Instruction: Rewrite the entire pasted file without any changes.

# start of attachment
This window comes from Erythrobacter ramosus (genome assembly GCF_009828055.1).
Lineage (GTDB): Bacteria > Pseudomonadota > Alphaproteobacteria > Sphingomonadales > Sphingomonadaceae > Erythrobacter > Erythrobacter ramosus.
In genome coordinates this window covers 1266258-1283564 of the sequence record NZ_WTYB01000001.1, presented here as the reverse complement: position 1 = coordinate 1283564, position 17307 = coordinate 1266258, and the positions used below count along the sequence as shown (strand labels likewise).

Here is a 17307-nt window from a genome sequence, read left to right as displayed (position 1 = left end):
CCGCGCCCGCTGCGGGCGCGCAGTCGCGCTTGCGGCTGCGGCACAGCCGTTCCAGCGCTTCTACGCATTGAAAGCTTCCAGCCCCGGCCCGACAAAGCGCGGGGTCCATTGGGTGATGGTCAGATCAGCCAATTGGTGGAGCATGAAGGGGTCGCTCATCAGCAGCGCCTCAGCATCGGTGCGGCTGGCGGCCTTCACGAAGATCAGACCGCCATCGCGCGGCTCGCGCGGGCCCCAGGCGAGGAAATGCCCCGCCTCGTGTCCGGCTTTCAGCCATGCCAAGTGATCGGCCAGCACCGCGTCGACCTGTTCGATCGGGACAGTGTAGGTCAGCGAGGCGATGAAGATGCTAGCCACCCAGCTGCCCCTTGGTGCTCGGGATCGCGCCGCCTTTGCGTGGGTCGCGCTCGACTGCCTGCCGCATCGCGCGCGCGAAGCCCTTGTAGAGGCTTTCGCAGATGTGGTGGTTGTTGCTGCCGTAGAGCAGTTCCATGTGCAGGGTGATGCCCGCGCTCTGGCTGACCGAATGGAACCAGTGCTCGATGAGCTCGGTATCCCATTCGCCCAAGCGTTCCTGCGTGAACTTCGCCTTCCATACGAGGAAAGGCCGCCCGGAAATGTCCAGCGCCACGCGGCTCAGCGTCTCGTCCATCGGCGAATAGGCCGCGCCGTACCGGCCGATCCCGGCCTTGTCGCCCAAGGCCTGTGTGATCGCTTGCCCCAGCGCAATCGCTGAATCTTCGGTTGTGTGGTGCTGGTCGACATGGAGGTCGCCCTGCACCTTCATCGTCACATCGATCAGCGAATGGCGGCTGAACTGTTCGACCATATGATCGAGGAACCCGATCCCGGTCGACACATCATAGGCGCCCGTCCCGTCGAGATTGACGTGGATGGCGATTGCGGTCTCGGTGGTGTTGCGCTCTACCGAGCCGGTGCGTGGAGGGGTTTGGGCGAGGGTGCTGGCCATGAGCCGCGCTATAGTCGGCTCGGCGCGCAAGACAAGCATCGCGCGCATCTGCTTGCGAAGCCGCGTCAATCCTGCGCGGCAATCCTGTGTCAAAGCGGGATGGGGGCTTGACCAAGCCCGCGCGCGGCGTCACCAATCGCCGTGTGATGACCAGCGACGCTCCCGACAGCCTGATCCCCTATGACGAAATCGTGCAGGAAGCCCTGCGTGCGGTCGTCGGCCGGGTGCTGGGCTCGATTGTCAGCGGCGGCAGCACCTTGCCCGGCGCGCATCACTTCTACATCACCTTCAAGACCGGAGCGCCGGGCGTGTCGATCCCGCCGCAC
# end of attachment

This window comes from Erythrobacter ramosus (genome assembly GCF_009828055.1).
Lineage (GTDB): Bacteria > Pseudomonadota > Alphaproteobacteria > Sphingomonadales > Sphingomonadaceae > Erythrobacter > Erythrobacter ramosus.
In genome coordinates this window covers 1266258-1283564 of the sequence record NZ_WTYB01000001.1, presented here as the reverse complement: position 1 = coordinate 1283564, position 17307 = coordinate 1266258, and the positions used below count along the sequence as shown (strand labels likewise).

Here is a 17307-nt window from a genome sequence, read left to right as displayed (position 1 = left end):
CCGCGCCCGCTGCGGGCGCGCAGTCGCGCTTGCGGCTGCGGCACAGCCGTTCCAGCGCTTCTACGCATTGAAAGCTTCCAGCCCCGGCCCGACAAAGCGCGGGGTCCATTGGGTGATGGTCAGATCAGCCAATTGGTGGAGCATGAAGGGGTCGCTCATCAGCAGCGCCTCAGCATCGGTGCGGCTGGCGGCCTTCACGAAGATCAGACCGCCATCGCGCGGCTCGCGCGGGCCCCAGGCGAGGAAATGCCCCGCCTCGTGTCCGGCTTTCAGCCATGCCAAGTGATCGGCCAGCACCGCGTCGACCTGTTCGATCGGGACAGTGTAGGTCAGCGAGGCGATGAAGATGCTAGCCACCCAGCTGCCCCTTGGTGCTCGGGATCGCGCCGCCTTTGCGTGGGTCGCGCTCGACTGCCTGCCGCATCGCGCGCGCGAAGCCCTTGTAGAGGCTTTCGCAGATGTGGTGGTTGTTGCTGCCGTAGAGCAGTTCCATGTGCAGGGTGATGCCCGCGCTCTGGCTGACCGAATGGAACCAGTGCTCGATGAGCTCGGTATCCCATTCGCCCAAGCGTTCCTGCGTGAACTTCGCCTTCCATACGAGGAAAGGCCGCCCGGAAATGTCCAGCGCCACGCGGCTCAGCGTCTCGTCCATCGGCGAATAGGCCGCGCCGTACCGGCCGATCCCGGCCTTGTCGCCCAAGGCCTGTGTGATCGCTTGCCCCAGCGCAATCGCTGAATCTTCGGTTGTGTGGTGCTGGTCGACATGGAGGTCGCCCTGCACCTTCATCGTCACATCGATCAGCGAATGGCGGCTGAACTGTTCGACCATATGATCGAGGAACCCGATCCCGGTCGACACATCATAGGCGCCCGTCCCGTCGAGATTGACGTGGATGGCGATTGCGGTCTCGGTGGTGTTGCGCTCTACCGAGCCGGTGCGTGGAGGGGTTTGGGCGAGGGTGCTGGCCATGAGCCGCGCTATAGTCGGCTCGGCGCGCAAGACAAGCATCGCGCGCATCTGCTTGCGAAGCCGCGTCAATCCTGCGCGGCAATCCTGTGTCAAAGCGGGATGGGGGCTTGACCAAGCCCGCGCGCGGCGTCACCAATCGCCGTGTGATGACCAGCGACGCTCCCGACAGCCTGATCCCCTATGACGAAATCGTGCAGGAAGCCCTGCGTGCGGTCGTCGGCCGGGTGCTGGGCTCGATTGTCAGCGGCGGCAGCACCTTGCCCGGCGCGCATCACTTCTACATCACCTTCAAGACCGGAGCGCCGGGCGTGTCGATCCCGCCGCAC